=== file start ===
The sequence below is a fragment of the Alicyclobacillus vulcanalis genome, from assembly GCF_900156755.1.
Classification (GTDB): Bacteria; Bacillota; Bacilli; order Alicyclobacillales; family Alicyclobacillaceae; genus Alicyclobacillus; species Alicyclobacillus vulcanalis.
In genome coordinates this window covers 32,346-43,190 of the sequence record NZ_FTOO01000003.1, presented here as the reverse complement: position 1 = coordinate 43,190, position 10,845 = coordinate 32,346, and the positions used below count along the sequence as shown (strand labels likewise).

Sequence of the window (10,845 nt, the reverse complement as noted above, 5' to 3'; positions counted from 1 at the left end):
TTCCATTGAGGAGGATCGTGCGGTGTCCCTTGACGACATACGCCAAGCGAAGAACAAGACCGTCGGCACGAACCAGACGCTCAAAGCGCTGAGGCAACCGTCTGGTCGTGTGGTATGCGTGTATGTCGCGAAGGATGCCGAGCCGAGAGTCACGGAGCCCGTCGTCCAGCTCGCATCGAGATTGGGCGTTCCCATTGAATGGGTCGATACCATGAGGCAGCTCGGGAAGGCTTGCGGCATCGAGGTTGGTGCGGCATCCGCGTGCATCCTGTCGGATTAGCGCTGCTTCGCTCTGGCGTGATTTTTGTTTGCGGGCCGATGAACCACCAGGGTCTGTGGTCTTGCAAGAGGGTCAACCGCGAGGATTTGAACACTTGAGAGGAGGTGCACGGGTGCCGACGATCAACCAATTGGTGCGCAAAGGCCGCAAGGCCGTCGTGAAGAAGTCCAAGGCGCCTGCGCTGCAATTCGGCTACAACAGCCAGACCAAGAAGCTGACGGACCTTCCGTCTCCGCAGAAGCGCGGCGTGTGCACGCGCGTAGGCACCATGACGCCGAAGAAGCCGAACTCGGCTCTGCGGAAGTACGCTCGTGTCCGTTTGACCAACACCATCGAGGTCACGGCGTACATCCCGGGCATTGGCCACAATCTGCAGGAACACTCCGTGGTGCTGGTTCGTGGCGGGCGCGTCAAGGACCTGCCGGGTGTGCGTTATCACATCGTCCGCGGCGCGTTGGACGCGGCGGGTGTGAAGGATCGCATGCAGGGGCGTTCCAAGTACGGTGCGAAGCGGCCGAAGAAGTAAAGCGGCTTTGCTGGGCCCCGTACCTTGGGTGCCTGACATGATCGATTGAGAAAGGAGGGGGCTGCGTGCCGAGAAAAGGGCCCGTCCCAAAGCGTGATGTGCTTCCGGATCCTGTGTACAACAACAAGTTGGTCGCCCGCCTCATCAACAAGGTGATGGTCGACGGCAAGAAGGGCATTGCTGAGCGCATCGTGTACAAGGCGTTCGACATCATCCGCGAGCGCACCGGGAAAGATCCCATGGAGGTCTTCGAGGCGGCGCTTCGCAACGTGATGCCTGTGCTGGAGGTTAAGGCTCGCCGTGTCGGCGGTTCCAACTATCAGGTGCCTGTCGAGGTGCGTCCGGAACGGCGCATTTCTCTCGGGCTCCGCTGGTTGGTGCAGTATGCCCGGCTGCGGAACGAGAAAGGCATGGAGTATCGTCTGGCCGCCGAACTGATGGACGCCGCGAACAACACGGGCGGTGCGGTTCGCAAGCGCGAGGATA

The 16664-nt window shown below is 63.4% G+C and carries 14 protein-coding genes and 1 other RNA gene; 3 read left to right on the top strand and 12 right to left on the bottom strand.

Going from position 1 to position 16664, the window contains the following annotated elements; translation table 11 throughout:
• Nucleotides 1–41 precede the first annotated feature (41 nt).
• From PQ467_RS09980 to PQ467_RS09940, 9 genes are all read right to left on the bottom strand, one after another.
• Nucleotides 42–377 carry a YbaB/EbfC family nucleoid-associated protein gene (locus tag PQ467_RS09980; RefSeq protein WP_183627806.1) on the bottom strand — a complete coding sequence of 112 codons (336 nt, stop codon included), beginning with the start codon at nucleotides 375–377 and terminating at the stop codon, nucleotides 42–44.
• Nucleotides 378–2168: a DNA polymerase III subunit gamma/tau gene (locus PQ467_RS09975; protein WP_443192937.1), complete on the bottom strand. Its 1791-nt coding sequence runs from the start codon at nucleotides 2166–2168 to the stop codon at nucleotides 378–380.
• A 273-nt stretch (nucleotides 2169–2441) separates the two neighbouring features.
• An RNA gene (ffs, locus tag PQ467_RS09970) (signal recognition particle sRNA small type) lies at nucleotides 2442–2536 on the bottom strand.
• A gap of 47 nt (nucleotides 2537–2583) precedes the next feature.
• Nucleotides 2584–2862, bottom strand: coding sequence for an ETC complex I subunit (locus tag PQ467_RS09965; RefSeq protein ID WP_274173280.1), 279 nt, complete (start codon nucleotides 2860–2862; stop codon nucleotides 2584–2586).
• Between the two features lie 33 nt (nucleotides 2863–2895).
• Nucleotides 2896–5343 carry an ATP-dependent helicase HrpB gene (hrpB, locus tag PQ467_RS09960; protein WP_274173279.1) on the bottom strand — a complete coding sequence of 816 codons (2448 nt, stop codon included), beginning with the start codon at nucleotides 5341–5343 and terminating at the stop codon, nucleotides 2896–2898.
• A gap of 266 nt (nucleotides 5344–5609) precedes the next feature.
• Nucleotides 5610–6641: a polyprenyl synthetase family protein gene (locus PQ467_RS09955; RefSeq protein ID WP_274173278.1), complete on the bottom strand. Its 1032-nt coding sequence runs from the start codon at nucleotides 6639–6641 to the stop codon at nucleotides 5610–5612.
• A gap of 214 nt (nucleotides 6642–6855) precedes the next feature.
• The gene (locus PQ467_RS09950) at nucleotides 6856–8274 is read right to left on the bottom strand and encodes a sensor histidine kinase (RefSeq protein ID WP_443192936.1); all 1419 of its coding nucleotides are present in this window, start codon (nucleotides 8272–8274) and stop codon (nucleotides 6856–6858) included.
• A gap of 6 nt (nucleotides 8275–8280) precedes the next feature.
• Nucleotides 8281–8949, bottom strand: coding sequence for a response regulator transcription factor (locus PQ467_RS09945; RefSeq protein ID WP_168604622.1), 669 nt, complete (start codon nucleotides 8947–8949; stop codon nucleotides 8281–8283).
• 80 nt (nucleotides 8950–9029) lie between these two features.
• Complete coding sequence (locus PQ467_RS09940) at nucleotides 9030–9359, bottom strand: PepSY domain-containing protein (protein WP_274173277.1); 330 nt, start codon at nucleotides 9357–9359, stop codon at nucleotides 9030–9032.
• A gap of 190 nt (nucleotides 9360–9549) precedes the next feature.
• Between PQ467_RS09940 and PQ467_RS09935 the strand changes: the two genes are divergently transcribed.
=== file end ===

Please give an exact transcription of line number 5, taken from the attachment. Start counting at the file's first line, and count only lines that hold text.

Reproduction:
TTCCATTGAGGAGGATCGTGCGGTGTCCCTTGACGACATACGCCAAGCGAAGAACAAGACCGTCGGCACGAACCAGACGCTCAAAGCGCTGAGGCAACCGTCTGGTCGTGTGGTATGCGTGTATGTCGCGAAGGATGCCGAGCCGAGAGTCACGGAGCCCGTCGTCCAGCTCGCATCGAGATTGGGCGTTCCCATTGAATGGGTCGATACCATGAGGCAGCTCGGGAAGGCTTGCGGCATCGAGGTTGGTGCGGCATCCGCGTGCATCCTGTCGGATTAGCGCTGCTTCGCTCTGGCGTGATTTTTGTTTGCGGGCCGATGAACCACCAGGGTCTGTGGTCTTGCAAGAGGGTCAACCGCGAGGATTTGAACACTTGAGAGGAGGTGCACGGGTGCCGACGATCAACCAATTGGTGCGCAAAGGCCGCAAGGCCGTCGTGAAGAAGTCCAAGGCGCCTGCGCTGCAATTCGGCTACAACAGCCAGACCAAGAAGCTGACGGACCTTCCGTCTCCGCAGAAGCGCGGCGTGTGCACGCGCGTAGGCACCATGACGCCGAAGAAGCCGAACTCGGCTCTGCGGAAGTACGCTCGTGTCCGTTTGACCAACACCATCGAGGTCACGGCGTACATCCCGGGCATTGGCCACAATCTGCAGGAACACTCCGTGGTGCTGGTTCGTGGCGGGCGCGTCAAGGACCTGCCGGGTGTGCGTTATCACATCGTCCGCGGCGCGTTGGACGCGGCGGGTGTGAAGGATCGCATGCAGGGGCGTTCCAAGTACGGTGCGAAGCGGCCGAAGAAGTAAAGCGGCTTTGCTGGGCCCCGTACCTTGGGTGCCTGACATGATCGATTGAGAAAGGAGGGGGCTGCGTGCCGAGAAAAGGGCCCGTCCCAAAGCGTGATGTGCTTCCGGATCCTGTGTACAACAACAAGTTGGTCGCCCGCCTCATCAACAAGGTGATGGTCGACGGCAAGAAGGGCATTGCTGAGCGCATCGTGTACAAGGCGTTCGACATCATCCGCGAGCGCACCGGGAAAGATCCCATGGAGGTCTTCGAGGCGGCGCTTCGCAACGTGATGCCTGTGCTGGAGGTTAAGGCTCGCCGTGTCGGCGGTTCCAACTATCAGGTGCCTGTCGAGGTGCGTCCGGAACGGCGCATTTCTCTCGGGCTCCGCTGGTTGGTGCAGTATGCCCGGCTGCGGAACGAGAAAGGCATGGAGTATCGTCTGGCCGCCGAACTGATGGACGCCGCGAACAACACGGGCGGTGCGGTTCGCAAGCGCGAGGATA